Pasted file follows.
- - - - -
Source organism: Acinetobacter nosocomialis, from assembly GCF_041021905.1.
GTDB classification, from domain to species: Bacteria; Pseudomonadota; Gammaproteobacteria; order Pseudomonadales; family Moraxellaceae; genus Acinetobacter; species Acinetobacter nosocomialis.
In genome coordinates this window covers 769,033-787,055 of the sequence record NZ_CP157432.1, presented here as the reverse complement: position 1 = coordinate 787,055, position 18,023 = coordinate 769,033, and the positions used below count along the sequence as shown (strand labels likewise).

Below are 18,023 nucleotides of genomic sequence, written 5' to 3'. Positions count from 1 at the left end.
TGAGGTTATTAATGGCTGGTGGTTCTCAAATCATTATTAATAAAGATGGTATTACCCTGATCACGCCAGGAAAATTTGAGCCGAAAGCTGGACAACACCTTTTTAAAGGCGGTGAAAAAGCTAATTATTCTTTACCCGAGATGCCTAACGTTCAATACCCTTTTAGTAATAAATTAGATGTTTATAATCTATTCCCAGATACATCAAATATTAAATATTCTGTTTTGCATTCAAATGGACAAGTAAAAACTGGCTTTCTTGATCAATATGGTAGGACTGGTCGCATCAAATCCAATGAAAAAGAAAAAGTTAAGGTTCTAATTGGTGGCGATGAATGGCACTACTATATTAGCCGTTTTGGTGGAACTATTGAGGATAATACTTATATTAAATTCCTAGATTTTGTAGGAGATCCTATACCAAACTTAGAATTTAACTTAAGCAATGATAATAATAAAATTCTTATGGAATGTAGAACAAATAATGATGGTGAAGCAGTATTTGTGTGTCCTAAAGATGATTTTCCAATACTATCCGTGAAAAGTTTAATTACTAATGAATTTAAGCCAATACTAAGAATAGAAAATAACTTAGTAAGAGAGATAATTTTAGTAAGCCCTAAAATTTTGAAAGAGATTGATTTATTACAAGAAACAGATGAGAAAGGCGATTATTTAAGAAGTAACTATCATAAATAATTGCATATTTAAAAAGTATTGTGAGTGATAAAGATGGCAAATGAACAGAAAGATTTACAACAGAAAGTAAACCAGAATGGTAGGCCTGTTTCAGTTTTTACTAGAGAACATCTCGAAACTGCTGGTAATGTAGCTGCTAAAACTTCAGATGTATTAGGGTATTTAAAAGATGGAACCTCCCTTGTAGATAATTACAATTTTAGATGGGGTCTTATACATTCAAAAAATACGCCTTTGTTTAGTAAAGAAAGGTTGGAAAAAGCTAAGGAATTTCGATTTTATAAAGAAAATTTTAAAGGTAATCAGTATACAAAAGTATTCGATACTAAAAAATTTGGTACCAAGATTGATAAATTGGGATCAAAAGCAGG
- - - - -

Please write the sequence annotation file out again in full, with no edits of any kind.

Source organism: Acinetobacter nosocomialis, from assembly GCF_041021905.1.
GTDB classification, from domain to species: Bacteria; Pseudomonadota; Gammaproteobacteria; order Pseudomonadales; family Moraxellaceae; genus Acinetobacter; species Acinetobacter nosocomialis.
In genome coordinates this window covers 769,033-787,055 of the sequence record NZ_CP157432.1, presented here as the reverse complement: position 1 = coordinate 787,055, position 18,023 = coordinate 769,033, and the positions used below count along the sequence as shown (strand labels likewise).

Below are 18,023 nucleotides of genomic sequence, written 5' to 3'. Positions count from 1 at the left end.
TGAGGTTATTAATGGCTGGTGGTTCTCAAATCATTATTAATAAAGATGGTATTACCCTGATCACGCCAGGAAAATTTGAGCCGAAAGCTGGACAACACCTTTTTAAAGGCGGTGAAAAAGCTAATTATTCTTTACCCGAGATGCCTAACGTTCAATACCCTTTTAGTAATAAATTAGATGTTTATAATCTATTCCCAGATACATCAAATATTAAATATTCTGTTTTGCATTCAAATGGACAAGTAAAAACTGGCTTTCTTGATCAATATGGTAGGACTGGTCGCATCAAATCCAATGAAAAAGAAAAAGTTAAGGTTCTAATTGGTGGCGATGAATGGCACTACTATATTAGCCGTTTTGGTGGAACTATTGAGGATAATACTTATATTAAATTCCTAGATTTTGTAGGAGATCCTATACCAAACTTAGAATTTAACTTAAGCAATGATAATAATAAAATTCTTATGGAATGTAGAACAAATAATGATGGTGAAGCAGTATTTGTGTGTCCTAAAGATGATTTTCCAATACTATCCGTGAAAAGTTTAATTACTAATGAATTTAAGCCAATACTAAGAATAGAAAATAACTTAGTAAGAGAGATAATTTTAGTAAGCCCTAAAATTTTGAAAGAGATTGATTTATTACAAGAAACAGATGAGAAAGGCGATTATTTAAGAAGTAACTATCATAAATAATTGCATATTTAAAAAGTATTGTGAGTGATAAAGATGGCAAATGAACAGAAAGATTTACAACAGAAAGTAAACCAGAATGGTAGGCCTGTTTCAGTTTTTACTAGAGAACATCTCGAAACTGCTGGTAATGTAGCTGCTAAAACTTCAGATGTATTAGGGTATTTAAAAGATGGAACCTCCCTTGTAGATAATTACAATTTTAGATGGGGTCTTATACATTCAAAAAATACGCCTTTGTTTAGTAAAGAAAGGTTGGAAAAAGCTAAGGAATTTCGATTTTATAAAGAAAATTTTAAAGGTAATCAGTATACAAAAGTATTCGATACTAAAAAATTTGGTACCAAGATTGATAAATTGGGATCAAAAGCAGG